The construction, inside the castle, of the first lighthouse in northern Scotland in the 1820s by Robert Stevenson had severely truncated the medieval deposits. However, remnants of the primary occupation surfaces were revealed in all rooms of the basement, although it appears the majority of occupation-derived debris has been removed, probably during the conversion of the castle to a lighthouse. Very few artefacts were recovered from the medieval deposits, although a 1612 twopence and a bone-handled iron awl were recovered from an early pit. Animal and fish bone predominates, supporting the use of the western vault as a kitchen.

The arrangement of the basement has been altered on several occasions during its use. The lighthouse builders removed the southern part of the eastern vault and the original staircase to the first floor alongside the S wall. It appears the spiral staircase to the first floor is a later insertion, and it is also of note that this stair is not on the same alignment as the spiral stair in the upper storeys. A small lobby at the base of the original staircase, which ran down to the western vault, originally provided access to the eastern vault. This doorway was blocked by the lighthouse builders, as was another doorway between the E and W vaults, although the second opening was not in itself an original feature.

The surviving archaeological deposits give a clear picture of the sequence of architectural alterations, but unfortunately very little pottery was found to date these events.

Sponsor: Historic Scotland

F Baker 1998.

Publication Account (2007)

Kinnaird Head Lighthouse, Fraserburgh

This lighthouse, in a former 16th century tower house overlooking the town and harbour of Fraserburgh, dates from 1787 and was the first to be constructed by the Board of Commissioners for Northern Lighthouses founded in 1786. Its granite ashlar tower, built through the vaulted

masonry floors of the old house, is of 16 ft external diameter with walls 212

ft thick. The lantern is about 58 ft above ground level and 120 ft above high-water level.

The lighthouse was designed by Edinburgh lamp manufacturer Thomas Smith, the Board’s newly appointed part-time unpaid engineer, and was the first to use an array of his newly developed oil lamps with parabolic-facetted mirror glass reflectors. The light produced was about1000 candlepower which, although feeble by modern standards, represented a considerable improvement on the coal fire alternative. This arrangement is known from a drawing made about the time a dioptric (lens) light was

installed by Alan Stevenson in 1851.

Originally the tower house provided storage accommodation and watch-keeping facilities for the keepers. Additions were made in 1821–30 by Robert Stevenson to provide further accommodation suitable for a ‘national establishment’.

The lighthouse now forms part of Scotland’s Lighthouse Museum which contains many unique and fascinating relics of the lighthouse branch of civil engineering.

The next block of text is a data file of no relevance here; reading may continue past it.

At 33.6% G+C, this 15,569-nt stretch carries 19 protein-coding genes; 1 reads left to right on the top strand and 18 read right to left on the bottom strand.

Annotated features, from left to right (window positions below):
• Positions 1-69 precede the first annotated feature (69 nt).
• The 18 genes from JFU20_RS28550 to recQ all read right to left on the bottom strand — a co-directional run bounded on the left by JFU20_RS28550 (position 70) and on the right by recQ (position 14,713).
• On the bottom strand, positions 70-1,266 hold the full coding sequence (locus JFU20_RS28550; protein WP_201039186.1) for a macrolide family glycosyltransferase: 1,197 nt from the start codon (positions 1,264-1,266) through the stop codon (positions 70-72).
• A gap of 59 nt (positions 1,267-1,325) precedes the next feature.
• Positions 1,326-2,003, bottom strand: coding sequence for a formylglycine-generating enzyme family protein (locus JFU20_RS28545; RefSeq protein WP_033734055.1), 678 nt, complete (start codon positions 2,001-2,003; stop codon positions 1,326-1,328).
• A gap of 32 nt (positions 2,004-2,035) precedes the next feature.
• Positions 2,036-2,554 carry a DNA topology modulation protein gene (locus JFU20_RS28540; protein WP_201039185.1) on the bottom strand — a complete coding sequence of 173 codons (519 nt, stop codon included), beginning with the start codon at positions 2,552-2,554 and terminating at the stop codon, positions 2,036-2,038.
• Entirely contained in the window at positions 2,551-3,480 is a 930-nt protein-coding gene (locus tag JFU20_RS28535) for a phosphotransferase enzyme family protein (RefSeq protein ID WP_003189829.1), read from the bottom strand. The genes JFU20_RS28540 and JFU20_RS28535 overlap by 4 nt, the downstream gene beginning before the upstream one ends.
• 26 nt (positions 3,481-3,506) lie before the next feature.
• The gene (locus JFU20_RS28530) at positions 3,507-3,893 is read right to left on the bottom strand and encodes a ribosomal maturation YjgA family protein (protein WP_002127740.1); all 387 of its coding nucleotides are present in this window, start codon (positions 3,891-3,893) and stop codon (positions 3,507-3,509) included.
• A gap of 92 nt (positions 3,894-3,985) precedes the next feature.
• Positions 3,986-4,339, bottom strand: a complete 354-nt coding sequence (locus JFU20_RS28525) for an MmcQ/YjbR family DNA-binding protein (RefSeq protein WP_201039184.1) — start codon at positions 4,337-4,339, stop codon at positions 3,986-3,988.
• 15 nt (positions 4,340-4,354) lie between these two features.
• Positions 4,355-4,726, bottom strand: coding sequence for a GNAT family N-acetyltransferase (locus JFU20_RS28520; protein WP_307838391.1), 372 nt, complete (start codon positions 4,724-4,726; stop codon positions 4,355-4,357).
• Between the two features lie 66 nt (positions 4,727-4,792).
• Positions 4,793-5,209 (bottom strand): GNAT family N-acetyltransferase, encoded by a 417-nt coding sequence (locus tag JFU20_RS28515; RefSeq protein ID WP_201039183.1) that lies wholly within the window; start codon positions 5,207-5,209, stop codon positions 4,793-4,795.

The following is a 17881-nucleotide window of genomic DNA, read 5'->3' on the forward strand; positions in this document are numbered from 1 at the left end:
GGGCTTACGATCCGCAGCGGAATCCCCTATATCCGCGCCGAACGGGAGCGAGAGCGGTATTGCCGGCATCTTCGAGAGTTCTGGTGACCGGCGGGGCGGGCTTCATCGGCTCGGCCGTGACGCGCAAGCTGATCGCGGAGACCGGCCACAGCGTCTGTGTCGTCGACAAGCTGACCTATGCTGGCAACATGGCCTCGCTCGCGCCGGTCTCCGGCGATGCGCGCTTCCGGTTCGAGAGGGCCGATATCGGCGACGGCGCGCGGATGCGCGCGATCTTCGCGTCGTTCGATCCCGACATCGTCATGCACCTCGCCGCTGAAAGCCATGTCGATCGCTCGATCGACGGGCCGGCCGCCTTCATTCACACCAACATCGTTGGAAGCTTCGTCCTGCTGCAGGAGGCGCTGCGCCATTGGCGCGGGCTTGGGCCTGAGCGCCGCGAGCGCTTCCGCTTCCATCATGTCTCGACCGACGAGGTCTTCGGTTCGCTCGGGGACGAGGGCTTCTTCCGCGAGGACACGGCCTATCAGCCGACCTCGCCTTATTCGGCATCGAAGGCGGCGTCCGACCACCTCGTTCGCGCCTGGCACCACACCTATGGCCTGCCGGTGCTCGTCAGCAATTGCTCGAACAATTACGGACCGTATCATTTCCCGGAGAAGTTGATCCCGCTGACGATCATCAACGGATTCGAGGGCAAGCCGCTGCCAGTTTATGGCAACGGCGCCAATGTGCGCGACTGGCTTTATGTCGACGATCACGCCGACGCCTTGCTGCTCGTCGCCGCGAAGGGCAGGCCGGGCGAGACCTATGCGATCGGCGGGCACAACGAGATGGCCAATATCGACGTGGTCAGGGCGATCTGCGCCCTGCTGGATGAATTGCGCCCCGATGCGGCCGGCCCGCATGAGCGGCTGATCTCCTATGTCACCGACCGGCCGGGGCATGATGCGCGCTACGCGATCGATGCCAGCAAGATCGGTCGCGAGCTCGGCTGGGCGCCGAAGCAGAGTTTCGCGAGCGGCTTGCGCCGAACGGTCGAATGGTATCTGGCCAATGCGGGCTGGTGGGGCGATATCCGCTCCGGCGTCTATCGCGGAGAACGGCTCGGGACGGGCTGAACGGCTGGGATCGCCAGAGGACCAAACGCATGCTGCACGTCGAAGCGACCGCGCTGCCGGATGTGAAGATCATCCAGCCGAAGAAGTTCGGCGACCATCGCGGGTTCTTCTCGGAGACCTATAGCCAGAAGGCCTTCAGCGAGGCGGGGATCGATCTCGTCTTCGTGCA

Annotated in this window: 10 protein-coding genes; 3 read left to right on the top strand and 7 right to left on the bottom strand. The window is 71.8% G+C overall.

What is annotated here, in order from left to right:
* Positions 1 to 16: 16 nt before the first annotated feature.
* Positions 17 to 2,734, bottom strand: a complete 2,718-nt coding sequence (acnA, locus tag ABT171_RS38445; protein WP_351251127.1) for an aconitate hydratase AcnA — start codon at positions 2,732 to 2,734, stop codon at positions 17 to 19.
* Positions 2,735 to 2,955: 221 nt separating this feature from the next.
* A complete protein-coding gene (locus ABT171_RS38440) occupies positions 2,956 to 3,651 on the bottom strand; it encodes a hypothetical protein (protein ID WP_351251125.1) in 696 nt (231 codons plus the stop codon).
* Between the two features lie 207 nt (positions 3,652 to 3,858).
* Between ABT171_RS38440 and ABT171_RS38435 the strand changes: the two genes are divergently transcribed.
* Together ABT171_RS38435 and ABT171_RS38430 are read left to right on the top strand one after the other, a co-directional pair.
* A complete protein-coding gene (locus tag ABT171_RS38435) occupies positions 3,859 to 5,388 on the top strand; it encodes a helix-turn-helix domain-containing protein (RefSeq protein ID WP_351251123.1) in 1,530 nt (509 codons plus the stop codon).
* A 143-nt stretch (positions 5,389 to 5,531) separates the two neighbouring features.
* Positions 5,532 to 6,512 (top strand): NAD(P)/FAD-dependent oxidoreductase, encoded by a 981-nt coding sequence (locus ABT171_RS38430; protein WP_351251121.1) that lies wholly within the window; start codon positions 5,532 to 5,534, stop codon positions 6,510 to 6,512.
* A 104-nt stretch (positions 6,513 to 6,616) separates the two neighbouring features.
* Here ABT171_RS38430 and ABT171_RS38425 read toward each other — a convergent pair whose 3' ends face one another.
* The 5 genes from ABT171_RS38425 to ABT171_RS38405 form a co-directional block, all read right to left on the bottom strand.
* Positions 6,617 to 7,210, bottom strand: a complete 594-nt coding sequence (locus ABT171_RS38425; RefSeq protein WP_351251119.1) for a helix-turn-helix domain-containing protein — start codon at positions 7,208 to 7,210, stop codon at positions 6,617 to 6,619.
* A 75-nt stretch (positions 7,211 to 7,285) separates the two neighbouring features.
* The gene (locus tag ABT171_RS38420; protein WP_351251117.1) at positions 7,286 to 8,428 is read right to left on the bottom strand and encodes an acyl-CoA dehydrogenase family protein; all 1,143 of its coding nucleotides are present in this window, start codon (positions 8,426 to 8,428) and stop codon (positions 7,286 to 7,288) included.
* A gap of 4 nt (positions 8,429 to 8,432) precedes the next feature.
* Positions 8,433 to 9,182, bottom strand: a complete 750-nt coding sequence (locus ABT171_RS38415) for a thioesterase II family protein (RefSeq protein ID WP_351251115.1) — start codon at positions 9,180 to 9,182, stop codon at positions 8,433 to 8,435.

R Paxton and J Shipway, 2007.

Reproduced from 'Civil Engineering heritage: Scotland - Highlands and Islands' with kind permission from Thomas Telford Publishers.

Publication Account (2010)

The hazards of the headland north of the port had been recognised when the Northern Lighthouse Board was established in 1786, and the first lighthouse they authorised was built on top of the old castle on Kinnaird Head, and lit on 1 December 1787 (fig 17). In 1830 the light was improved and the surrounding keepers’ accommodation added by Robert Stevenson.

Information from ‘The Scottish Burgh Survey, Historic Fraserburgh: Archaeology and Development’, (2010).

External Reference (25 January 2011)

In 1991, this lighthouse was superseded by the New Lighthouse (NJ96NE 7.01), 50m to the NNW. It was then re-opened as the Museum of Scottish Lighthouses.

Information from Virginia Mayes-Wright (Director, Museum of Scottish Lighthouses), 25 January 2011.

Watching Brief (6 June 2011)

A watching brief was maintained during excavation of trenches ahead of the installation of new signage at Kinnaird Head Castle, Lighthouse and Wine Tower. Five trenches were excavated - four around the grounds of the lighthouse and one next to the Wine Tower. A piece of a prehistoric flint blade was recovered from the trench at NJ 9981 6756, although the ground had been previously disturbed - as shown by the presence of modern pottery within the same context.

Archive: RCAHMS (intended)

Funder: Historic Scotland

Kirkdale Archaeology 2011

Information also reported in Oasis (kirkdale1-123741) 18 July 2012

Watching Brief (20 March 2014)

NJ 9985 6754 A watching brief was maintained on 20 March 2014 during excavations associated with the renewal of corroded water pipes running from the Engine House into generators. There were no finds or features of archaeological significance.

Archive: RCAHMS (intended)

Funder: Historic Scotland

Paul Fox – Kirkdale Archaeology

(Source: DES)